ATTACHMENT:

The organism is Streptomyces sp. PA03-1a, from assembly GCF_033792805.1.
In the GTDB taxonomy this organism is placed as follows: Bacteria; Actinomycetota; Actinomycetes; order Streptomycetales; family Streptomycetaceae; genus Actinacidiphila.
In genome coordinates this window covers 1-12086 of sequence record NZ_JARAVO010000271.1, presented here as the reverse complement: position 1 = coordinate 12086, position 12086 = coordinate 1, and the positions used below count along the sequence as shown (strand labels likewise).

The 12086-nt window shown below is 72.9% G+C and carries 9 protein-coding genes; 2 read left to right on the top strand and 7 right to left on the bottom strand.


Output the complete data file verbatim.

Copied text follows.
The organism is Streptomyces sp. PA03-1a, from assembly GCF_033792805.1.
In the GTDB taxonomy this organism is placed as follows: Bacteria; Actinomycetota; Actinomycetes; order Streptomycetales; family Streptomycetaceae; genus Actinacidiphila.
In genome coordinates this window covers 1-12086 of sequence record NZ_JARAVO010000271.1, presented here as the reverse complement: position 1 = coordinate 12086, position 12086 = coordinate 1, and the positions used below count along the sequence as shown (strand labels likewise).

The 12086-nt window shown below is 72.9% G+C and carries 9 protein-coding genes; 2 read left to right on the top strand and 7 right to left on the bottom strand.